Adobe today warned that hackers are exploiting a critical vulnerability in its popular Flash Player program, and issued an emergency update to patch the bug.
“There are reports that the vulnerability is being exploited in the wild in active targeted attacks designed to trick the user into clicking on a malicious file delivered in an email message,” the Friday advisory said.
Microsoft Internet ExplorerAlthough all editions of Flash Player contain the vulnerability and should be patched, the active exploit is targeting only users of Microsoft’s Internet Explorer (IE).
Flash Player for IE is an ActiveX plug-in, the Microsoft-only standard; other browsers, including Firefox and Chrome, use a different plug-in structure.
The update was pegged with Adobe’s priority rating of “1,” used to label patches for actively-exploited vulnerabilities or bugs that will likely be exploited. For such updates, Adobe recommends that customers install the new version within 72 hours.
Adobe disclosed relatively few details about the vulnerability — its usual practice — other than to label it an “object confusion vulnerability,” note the Common Vulnerabilities Exposures ID of CVE-2012-0779, and acknowledge that triggering the bug “could cause the application to crash and potentially allow an attacker to take control of the affected system.”
It’s unclear how extensive the active attacks are, although Adobe’s calling them “targeted” hints at a low volume of attempts aimed at specific individuals or companies.
Today’s Flash Player update was the fourth this year — the latest before Friday was on March 28 — putting the frequently-patched program on about the same pace as last year, when Adobe issued a total of nine Flash security updates.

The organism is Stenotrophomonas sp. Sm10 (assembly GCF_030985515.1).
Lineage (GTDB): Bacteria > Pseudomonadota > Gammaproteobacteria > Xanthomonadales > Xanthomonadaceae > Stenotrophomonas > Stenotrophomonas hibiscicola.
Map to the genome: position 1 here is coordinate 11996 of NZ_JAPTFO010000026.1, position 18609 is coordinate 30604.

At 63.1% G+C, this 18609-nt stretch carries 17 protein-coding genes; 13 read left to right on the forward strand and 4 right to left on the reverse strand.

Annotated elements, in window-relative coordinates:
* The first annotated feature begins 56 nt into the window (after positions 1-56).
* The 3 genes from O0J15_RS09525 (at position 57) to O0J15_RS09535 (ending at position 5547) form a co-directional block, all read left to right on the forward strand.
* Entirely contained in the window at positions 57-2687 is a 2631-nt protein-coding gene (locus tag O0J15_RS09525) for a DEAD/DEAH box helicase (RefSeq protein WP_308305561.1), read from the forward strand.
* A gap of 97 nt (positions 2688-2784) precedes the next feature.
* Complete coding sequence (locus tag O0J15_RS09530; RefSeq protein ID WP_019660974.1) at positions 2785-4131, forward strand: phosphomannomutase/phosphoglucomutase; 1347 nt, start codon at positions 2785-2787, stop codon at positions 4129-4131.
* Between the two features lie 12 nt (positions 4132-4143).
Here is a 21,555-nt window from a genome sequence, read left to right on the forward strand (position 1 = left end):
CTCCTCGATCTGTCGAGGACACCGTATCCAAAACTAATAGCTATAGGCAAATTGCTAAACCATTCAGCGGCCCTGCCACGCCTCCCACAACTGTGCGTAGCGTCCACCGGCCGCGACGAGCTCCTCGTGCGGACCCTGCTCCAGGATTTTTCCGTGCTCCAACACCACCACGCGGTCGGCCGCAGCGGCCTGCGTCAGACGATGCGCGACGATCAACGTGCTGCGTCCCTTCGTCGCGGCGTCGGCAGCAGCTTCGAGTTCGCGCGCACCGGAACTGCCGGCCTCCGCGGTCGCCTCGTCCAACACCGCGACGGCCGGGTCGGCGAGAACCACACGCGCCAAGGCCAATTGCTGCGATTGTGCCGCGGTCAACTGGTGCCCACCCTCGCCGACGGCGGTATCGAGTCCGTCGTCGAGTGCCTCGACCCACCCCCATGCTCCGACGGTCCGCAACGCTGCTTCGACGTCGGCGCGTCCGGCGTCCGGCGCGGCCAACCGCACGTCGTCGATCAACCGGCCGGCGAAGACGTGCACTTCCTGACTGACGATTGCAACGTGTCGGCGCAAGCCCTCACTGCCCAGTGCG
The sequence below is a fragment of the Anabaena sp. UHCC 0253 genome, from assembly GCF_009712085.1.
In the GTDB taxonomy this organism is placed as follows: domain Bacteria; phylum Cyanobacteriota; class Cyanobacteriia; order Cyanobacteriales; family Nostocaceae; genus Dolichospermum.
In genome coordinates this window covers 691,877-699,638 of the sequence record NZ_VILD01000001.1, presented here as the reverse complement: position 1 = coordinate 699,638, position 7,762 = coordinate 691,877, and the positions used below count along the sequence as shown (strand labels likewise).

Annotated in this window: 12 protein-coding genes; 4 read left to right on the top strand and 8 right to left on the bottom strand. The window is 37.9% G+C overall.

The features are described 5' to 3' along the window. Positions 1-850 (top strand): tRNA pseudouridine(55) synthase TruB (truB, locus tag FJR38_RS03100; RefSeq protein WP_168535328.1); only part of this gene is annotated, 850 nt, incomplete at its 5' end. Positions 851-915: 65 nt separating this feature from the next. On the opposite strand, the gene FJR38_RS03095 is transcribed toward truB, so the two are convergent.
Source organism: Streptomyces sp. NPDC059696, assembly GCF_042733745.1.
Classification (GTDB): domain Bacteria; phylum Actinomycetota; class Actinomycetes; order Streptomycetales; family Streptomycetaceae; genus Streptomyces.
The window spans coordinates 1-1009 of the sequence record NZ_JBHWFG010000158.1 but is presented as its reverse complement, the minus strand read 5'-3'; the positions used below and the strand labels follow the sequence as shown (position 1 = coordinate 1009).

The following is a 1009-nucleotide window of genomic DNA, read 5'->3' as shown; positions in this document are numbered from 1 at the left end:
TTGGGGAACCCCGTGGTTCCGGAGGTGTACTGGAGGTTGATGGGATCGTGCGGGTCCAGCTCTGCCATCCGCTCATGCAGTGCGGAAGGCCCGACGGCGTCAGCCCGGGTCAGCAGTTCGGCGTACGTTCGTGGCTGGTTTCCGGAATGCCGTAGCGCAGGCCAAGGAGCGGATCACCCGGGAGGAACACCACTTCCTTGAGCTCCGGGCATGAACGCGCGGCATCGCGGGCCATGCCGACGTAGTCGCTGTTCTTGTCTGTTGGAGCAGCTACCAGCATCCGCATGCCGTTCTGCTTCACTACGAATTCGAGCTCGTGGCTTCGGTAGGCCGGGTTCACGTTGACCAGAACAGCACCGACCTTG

In March, Adobe addressed the frequent updating pain point — at least for Windows users — by shipping Flash Player 11.2, which uses a silent, background update mechanism. The silent update is supposed to kick in in some situations to automatically patch the plug-in in IE, Firefox, Safari and Opera on Windows without notifying or bothering users.
At the time, Adobe said it would switch on silent updates ” on a case-by-case basis,” but hinted that the service would primarily be used to distribute patches for zero-day vulnerabilities, such as today’s.
Friday, Adobe confirmed that it has, in fact, enabled Flash silent updates for Windows in this instance.
A Computerworld Windows 7 system, however, was not silently updated to 126.96.36.199, the patched version, within an hour of booting the PC, the interval the tool uses to check for new updates. Adobe was unable to explain the problem, other than to suggest an initial failure by those browsers to connect to its servers. In that case, the silent updater is designed to stop pinging Adobe for 24 hours before resuming.
The current stable version of Chrome — Google’s browser is the only one that includes the Adobe software in its updates — reports running the patched 188.8.131.52 edition of Flash Player. Google shipped that version of Chrome, 18.0.1025.168, on Monday, April 30, giving it a four-day jump on Adobe’s plug-in patching.
It was Chrome’s largest-ever lead: previously, Google has beaten Adobe to Flash Player patching by hours, or at most a day.
Adobe today again explained Chrome’s faster Flash patching by noting that it hands Flash updates to Google as “soon as we updated the code,” but needs more time on its part to test fixes on scores of operating system and browser combinations before it’s confident enough to ship the update to all users.
Microsoft’s vulnerability research group reported the Flash vulnerability to Adobe.
The patched versions of Flash Player for Windows, Mac, Linux and Solaris can be downloaded from Adobe’s website. Windows users can wait for the silent updater to kick in, run Flash’s update tool or wait for the software to prompt them that a new version is available.
Android users will be able to download the new version from Google Play, formerly the Android Market, later today, said Adobe.
To determine which version of Flash Player is running in any particular browser, users can steer to this Adobe page.
Gregg Keizer covers Microsoft, security issues, Apple, Web browsers and general technology breaking news for Computerworld. Follow Gregg on Twitter at @gkeizer, on Google+ or subscribe to Gregg’s RSS feed. His email address is firstname.lastname@example.org